In line with its stated strategy to become a more diversified and balanced business with exposure to global markets, Omnia Holdings has realised positive revenue growth in the 2019 financial year, to date.
This included revenue growth in new markets owing to a focus on global expansion based on environment-friendly products and technology.
Although Omnia’s 2019 financial year will only end on March 31, the board has considered the estimated financial results for the full-year.
In a trading statement published on Wednesday, the company, noted that, despite the positive revenue growth, there was a reasonable degree of certainty that its basic earnings and earnings per share (EPS) for the full-year would be more than 160% lower than the basic earnings of R666-million and EPS of 985c reported for the prior financial year.
This would likely result in a basic loss of R400-million and a loss a share of at least 591c.
Further, Omnia expects to report a headline loss of R134-million and a headline loss a share of 198c, more than 120% lower that the headline earnings of R670-million and headline earnings a share of 991c reported for the prior financial year.
The decline in earnings for the full-year is mainly attributable to finance charges and other one-off items.
During the 2018 financial year, the group increased its debt to fund two acquisitions, as well as the construction of Phase 1 of the nitrophosphate plant. This resulted in higher interest charges for the 2019 financial year.
Meanwhile, in terms of its operating performance, the company experienced adverse market conditions in the financial year under review, marked by droughts and late rains in key fertiliser markets, a volatile rand currency, the local and international mining industry going through restructuring and overall difficult trading conditions.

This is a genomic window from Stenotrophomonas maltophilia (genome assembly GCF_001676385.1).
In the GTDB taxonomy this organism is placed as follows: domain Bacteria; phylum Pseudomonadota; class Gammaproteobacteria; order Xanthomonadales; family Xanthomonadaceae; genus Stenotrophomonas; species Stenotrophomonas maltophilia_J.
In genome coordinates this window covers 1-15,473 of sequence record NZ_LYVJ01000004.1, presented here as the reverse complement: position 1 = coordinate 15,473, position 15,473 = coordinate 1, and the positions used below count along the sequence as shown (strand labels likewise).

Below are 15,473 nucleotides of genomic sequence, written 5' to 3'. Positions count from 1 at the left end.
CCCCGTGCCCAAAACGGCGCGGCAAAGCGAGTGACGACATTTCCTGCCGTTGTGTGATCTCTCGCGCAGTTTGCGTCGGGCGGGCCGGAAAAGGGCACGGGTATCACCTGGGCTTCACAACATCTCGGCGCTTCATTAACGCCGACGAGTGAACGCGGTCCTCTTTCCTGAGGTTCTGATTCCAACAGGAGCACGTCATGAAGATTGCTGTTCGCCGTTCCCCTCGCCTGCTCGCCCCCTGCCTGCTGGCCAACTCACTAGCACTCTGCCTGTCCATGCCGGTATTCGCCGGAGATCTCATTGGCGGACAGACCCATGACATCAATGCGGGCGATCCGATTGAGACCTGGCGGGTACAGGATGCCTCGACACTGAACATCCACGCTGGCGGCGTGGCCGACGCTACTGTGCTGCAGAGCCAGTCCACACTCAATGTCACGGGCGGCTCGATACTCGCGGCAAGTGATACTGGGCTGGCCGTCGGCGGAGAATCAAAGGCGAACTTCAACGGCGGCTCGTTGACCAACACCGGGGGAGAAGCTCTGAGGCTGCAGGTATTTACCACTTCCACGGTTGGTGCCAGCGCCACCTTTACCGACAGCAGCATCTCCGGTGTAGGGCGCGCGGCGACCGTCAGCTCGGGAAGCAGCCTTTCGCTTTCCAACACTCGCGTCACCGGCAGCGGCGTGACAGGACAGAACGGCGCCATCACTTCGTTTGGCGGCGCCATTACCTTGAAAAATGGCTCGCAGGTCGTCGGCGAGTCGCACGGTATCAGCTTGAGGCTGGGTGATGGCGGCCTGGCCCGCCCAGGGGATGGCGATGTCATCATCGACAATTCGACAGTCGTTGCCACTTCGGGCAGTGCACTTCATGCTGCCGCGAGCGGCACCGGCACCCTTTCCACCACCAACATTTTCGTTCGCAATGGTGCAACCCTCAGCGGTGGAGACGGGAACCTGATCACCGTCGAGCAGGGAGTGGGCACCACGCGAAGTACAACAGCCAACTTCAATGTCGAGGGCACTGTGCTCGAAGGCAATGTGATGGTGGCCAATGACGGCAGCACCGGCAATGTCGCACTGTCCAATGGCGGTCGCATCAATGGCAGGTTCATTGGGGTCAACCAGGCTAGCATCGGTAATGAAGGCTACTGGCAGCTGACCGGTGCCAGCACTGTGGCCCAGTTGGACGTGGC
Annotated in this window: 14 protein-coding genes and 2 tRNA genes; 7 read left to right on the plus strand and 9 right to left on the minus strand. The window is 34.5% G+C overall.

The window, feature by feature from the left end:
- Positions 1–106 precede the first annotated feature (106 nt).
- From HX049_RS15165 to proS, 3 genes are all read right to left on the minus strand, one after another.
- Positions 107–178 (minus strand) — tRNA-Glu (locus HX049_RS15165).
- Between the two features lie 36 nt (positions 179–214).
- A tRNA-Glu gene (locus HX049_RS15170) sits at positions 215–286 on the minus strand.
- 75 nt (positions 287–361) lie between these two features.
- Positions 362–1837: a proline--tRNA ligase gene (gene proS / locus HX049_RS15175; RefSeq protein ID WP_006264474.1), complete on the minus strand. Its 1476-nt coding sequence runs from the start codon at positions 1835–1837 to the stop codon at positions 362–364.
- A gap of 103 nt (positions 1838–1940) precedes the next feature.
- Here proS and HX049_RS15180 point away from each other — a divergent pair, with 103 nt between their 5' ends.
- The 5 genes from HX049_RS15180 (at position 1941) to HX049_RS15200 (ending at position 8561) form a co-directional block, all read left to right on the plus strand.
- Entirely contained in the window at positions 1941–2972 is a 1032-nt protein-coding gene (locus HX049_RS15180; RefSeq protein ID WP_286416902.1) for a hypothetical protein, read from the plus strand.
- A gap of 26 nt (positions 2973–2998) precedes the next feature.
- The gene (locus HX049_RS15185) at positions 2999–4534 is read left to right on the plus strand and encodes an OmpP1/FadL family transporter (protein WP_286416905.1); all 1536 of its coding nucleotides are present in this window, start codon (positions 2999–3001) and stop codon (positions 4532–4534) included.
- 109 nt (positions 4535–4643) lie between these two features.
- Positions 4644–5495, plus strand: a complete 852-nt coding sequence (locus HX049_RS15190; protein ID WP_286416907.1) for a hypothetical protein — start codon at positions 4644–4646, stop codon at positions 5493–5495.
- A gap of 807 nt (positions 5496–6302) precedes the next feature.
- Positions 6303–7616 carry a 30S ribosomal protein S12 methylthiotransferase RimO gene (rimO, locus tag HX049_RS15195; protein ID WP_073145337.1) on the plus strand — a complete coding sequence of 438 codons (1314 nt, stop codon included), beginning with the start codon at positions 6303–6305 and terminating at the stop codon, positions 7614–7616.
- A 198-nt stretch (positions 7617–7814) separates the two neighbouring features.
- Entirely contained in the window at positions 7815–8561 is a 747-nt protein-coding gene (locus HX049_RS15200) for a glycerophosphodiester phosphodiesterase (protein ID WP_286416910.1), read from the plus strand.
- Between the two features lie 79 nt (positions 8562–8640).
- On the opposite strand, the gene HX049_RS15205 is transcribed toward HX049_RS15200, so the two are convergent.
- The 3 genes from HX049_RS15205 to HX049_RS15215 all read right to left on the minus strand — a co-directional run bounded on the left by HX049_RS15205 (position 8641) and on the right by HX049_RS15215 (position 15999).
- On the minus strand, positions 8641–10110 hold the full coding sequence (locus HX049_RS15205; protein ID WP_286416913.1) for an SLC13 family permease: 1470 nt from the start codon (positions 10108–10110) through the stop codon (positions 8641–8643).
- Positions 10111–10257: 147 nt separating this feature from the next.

Omnia’s mining business continues to experience pressure on volumes and margins across the various commodities and geographies in which the business operates owing to mines in the Southern African Development Community region being under pressure, as well as competitive pressure owing to the oversupply of nitrates coupled with lower demand.
The BME business also invested in its international expansion, with higher product registration and the underlying governance and compliance costs being incurred, while sales grew from a low base and, therefore, did not contribute sustainably to bottom line profits.
BME has previously been structured for growth and benefited from its ability to mobilise quickly and efficiently. Owing to the current market conditions, rightsizing is in process.
South Africa has experienced a serious drought with the rainy season only starting in January, which resulted in lower-than-expected fertiliser volumes.
Margins were impacted by the financial pressure being experienced by farming customers and the increased competition in the local market. The price of phosphoric acid remains inflated owing to an overcharge by its sole supplier, however, this will in part be mitigated with the introduction of the nitrophosphate plant in future years, said Omnia.
These factors resulted in the South African fertiliser business’s profitability being substantially lower than in the prior financial year.
The nitrophosphate plant is on track to be operational before March 31.
Oro Agri, with its biofriendly product range, has performed well and continues to invest for growth.
Umongo Petroleum’s growth into Africa has been delayed compared with the initial plans; however, the business was deemed to have performed well in a difficult market.
The Chemicals business remains under considerable pressure owing to the underperforming manufacturing and mining sectors, along with the general slowdown in the South African economy.
Protea Chemicals experienced margin and volume pressure.
Omnia expects to release its full-year results on or about June 25.